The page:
Saturday, January 31, 2009

A man, two sons, had (Mat. 21:28-32)

I have a somewhat lengthier quote to discuss from İncil, the parable of the two sons found in Mat. 21:28-32. My English-speaking friends can look it up.
İki oğul benzetmesi

«Ama şuna ne dersiniz? Bir adamın iki oğlu varmış. Adam birincisine gidip, `Oğlum, git bugün bağda çalış' demiş. «O da, `Gitmem!' demiş. Ama sonra pişman olup gitmiş. «Adam ikinci oğluna gidip aynı şeyi söylemiş. O da, `Giderim, efendim' demiş, ama gitmemiş. «İkisinden hangisi babasının isteğini yerine getirmiş olur?» «Birincisi» diye karşılık verdiler.
İsa da onlara, «Size doğrusunu söyleyeyim, vergi görevlileriyle fahişeler, Tanrı'nın Egemenliğine sizden önce giriyorlar» dedi. «Yahya size doğruluk yolunu göstermeye geldi, ona inanmadınız. Oysa vergi görevlileriyle fahişeler ona inandılar. Siz bunu gördükten sonra bile pişman olup ona inanmadınız.

A man two sons had. Bir adamın iki oğlu varmış. The -mış verb ending, by the way, is nearly unique in major languages. It's called the "dubative" or "narrative" suffix, and is used by Turks to indicate events they have no personal, direct, knowledge of. When translating this single syllable into English, you need to use such expressions as "they say," or "it has been said," or "once upon a time."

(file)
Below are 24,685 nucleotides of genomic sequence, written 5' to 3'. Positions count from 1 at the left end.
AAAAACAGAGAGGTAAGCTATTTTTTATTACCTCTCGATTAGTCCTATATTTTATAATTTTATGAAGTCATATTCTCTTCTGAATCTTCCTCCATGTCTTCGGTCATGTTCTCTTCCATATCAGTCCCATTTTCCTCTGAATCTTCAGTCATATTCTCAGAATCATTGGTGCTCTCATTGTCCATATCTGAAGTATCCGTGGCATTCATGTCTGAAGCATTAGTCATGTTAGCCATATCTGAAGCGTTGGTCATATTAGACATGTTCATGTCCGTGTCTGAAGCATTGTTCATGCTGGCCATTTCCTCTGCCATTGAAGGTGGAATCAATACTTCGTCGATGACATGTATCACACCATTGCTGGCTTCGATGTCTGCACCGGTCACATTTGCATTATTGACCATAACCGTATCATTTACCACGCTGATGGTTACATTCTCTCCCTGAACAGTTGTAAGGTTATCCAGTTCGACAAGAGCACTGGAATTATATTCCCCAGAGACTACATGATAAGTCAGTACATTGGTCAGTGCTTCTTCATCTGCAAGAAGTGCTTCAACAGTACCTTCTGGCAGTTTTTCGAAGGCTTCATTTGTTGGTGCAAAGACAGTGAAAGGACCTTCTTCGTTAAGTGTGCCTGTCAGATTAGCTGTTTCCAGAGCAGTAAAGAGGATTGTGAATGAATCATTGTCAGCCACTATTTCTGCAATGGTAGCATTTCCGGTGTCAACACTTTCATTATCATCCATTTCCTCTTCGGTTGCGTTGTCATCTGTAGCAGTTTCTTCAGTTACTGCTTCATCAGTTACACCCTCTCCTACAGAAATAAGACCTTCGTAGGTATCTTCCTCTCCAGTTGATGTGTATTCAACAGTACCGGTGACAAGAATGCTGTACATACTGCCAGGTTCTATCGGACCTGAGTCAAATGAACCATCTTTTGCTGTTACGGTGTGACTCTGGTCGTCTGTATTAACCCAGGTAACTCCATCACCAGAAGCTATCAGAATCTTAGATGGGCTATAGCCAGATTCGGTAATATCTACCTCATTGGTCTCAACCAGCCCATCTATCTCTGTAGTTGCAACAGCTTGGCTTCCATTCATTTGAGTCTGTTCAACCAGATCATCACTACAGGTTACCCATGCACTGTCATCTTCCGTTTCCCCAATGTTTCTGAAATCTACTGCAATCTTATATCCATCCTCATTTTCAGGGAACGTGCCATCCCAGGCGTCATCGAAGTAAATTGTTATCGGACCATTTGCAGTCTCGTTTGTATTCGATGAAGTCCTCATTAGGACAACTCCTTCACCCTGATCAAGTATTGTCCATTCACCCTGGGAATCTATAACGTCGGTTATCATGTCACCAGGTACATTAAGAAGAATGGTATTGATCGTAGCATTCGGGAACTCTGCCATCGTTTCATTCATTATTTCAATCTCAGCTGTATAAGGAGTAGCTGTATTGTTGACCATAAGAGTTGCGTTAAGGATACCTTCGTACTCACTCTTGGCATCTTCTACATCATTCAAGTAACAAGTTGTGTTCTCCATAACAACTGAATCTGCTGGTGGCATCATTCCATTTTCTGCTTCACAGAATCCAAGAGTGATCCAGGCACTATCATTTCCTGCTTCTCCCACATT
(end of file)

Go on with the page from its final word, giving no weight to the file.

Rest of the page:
I have read, it has been said, that Muslims and Christians have contrasting opinions about the two sons. Christians take note of the fact that the second son at least repented and did the right thing. The Muslim notices that the first son at least showed proper respect for the father. Islam does not mean "peace," but "submission." Although the Muslims I've met yearn to please God and take delight in prayer, there is an emphasis on external conformity as the ultimate duty of a man, or nation. Kidnapped journalists are released if they'll repeat the Arabic statement of faith in One God and in Mohammad his prophet. To the journalists, it's just a matter of parroting nonsense syllables. To the kidnappers, it's a valid conversion to flaunt to the world.

A superficial compliance is a small price to pay for peace in the family. No sense in getting all worked up over things you can't change. Republicans under the 0bama administration can see the charm in the Turkish proverb "İt ürür, kervan yürür." The dogs bark, the caravan moves on. No need to join forces with Al Capp's caricature of college demonstrators, Students Wildly Indignant about Nearly Everything (S.W.I.N.E.).

Yet, there is a Kingdom, and there is a King, whose interests take priority over the status quo. And there are real, and eternal, consequences for ignorning reality.

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